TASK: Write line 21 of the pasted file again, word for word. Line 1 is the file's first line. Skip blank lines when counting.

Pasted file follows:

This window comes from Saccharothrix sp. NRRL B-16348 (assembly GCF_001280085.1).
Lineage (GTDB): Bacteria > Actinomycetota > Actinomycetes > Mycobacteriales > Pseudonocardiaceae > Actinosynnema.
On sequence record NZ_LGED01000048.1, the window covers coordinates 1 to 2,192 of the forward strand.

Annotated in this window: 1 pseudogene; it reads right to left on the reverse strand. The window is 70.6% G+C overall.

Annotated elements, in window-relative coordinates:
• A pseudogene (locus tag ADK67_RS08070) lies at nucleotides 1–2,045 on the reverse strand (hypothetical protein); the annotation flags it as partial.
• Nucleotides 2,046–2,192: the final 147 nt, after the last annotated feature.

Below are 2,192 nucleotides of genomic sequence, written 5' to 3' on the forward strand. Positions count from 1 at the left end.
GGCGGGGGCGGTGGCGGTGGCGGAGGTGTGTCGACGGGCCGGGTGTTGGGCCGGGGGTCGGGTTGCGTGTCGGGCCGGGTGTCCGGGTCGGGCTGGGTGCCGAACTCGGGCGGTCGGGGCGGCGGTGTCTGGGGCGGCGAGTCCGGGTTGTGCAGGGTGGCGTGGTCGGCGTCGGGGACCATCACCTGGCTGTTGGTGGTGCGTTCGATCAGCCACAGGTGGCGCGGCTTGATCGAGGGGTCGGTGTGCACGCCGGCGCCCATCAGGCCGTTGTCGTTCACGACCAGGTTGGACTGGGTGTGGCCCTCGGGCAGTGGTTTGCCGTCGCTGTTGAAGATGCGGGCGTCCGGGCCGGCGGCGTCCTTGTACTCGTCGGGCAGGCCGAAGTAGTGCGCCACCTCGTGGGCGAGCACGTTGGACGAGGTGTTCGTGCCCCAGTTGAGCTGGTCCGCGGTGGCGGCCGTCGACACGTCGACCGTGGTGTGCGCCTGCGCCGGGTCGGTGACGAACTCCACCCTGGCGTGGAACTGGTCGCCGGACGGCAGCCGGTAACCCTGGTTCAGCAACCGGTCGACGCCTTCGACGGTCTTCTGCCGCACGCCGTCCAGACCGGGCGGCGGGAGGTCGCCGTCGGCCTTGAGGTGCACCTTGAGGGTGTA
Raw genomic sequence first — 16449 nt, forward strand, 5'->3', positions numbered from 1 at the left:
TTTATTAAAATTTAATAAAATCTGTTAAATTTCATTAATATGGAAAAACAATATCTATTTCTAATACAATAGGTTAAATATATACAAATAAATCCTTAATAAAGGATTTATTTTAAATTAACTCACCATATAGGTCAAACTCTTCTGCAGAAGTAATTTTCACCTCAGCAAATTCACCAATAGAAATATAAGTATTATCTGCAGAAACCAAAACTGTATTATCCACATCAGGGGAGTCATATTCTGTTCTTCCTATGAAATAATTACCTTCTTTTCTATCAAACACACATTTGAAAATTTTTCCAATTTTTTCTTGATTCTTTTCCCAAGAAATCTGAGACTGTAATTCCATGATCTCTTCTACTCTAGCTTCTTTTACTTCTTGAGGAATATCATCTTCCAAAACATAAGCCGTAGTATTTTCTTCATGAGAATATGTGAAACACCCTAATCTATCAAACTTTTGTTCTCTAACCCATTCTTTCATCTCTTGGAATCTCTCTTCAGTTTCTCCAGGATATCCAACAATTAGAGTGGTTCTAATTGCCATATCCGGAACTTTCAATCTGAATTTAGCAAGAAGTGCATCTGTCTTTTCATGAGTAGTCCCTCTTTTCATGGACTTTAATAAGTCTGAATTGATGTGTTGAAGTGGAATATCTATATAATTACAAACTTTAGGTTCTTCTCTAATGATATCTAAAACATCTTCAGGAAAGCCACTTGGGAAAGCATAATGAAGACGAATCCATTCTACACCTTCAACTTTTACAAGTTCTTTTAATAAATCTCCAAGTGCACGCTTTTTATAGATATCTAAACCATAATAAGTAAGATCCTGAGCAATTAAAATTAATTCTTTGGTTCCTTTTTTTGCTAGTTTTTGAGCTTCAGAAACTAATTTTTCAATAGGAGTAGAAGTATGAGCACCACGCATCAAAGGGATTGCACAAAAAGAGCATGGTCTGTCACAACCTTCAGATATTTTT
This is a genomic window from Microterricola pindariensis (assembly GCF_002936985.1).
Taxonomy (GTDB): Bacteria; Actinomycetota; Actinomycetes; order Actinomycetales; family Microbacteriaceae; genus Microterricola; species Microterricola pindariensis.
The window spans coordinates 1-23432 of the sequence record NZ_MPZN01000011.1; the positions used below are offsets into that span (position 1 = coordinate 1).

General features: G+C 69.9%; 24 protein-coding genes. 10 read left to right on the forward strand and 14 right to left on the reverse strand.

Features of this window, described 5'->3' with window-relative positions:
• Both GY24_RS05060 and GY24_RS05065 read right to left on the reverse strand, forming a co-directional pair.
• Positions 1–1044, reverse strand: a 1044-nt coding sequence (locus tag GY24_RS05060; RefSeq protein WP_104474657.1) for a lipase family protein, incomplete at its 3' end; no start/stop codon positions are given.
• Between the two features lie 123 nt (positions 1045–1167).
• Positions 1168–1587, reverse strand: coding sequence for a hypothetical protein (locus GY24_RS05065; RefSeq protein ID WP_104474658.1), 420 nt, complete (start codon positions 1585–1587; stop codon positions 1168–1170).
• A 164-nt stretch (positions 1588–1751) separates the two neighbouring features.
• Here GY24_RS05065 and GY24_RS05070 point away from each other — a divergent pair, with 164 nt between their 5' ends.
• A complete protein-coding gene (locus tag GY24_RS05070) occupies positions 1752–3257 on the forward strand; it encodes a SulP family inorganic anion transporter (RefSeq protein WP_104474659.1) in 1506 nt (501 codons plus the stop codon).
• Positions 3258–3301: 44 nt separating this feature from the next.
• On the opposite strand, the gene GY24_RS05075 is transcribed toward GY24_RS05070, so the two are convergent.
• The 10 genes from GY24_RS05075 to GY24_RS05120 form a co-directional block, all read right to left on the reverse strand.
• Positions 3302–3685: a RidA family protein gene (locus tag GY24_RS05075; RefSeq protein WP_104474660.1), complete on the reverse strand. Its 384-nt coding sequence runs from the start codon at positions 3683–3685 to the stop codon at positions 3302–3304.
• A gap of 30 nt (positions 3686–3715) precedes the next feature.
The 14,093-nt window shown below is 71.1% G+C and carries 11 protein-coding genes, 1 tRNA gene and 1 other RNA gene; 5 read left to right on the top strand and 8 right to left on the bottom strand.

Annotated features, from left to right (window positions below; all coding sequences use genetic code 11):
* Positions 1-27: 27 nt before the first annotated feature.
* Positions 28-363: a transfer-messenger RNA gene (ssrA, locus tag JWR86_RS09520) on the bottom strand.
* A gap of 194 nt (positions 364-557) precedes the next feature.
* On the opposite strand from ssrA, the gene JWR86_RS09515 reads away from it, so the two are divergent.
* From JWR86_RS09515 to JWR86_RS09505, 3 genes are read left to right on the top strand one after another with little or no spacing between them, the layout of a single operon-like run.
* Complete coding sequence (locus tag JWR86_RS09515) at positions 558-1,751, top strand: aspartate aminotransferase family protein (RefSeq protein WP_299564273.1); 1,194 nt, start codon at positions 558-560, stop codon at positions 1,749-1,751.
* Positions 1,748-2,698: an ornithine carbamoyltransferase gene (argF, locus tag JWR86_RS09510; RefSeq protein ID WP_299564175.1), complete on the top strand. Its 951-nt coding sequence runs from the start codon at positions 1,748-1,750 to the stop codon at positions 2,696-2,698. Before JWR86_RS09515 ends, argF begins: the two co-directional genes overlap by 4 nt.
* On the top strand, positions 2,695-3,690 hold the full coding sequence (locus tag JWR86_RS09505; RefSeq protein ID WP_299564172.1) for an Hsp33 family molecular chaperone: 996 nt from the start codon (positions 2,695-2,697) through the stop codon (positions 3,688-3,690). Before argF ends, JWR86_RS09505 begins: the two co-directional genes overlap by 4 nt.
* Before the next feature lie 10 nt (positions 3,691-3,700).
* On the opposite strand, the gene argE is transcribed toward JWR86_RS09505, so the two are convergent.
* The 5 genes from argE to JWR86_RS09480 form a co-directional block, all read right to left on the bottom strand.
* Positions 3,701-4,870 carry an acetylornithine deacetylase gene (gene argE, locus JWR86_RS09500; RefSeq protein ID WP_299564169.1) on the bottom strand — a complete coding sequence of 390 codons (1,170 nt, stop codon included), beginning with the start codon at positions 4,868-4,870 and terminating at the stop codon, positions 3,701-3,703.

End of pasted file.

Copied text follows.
• A 164-nt stretch (positions 1588–1751) separates the two neighbouring features.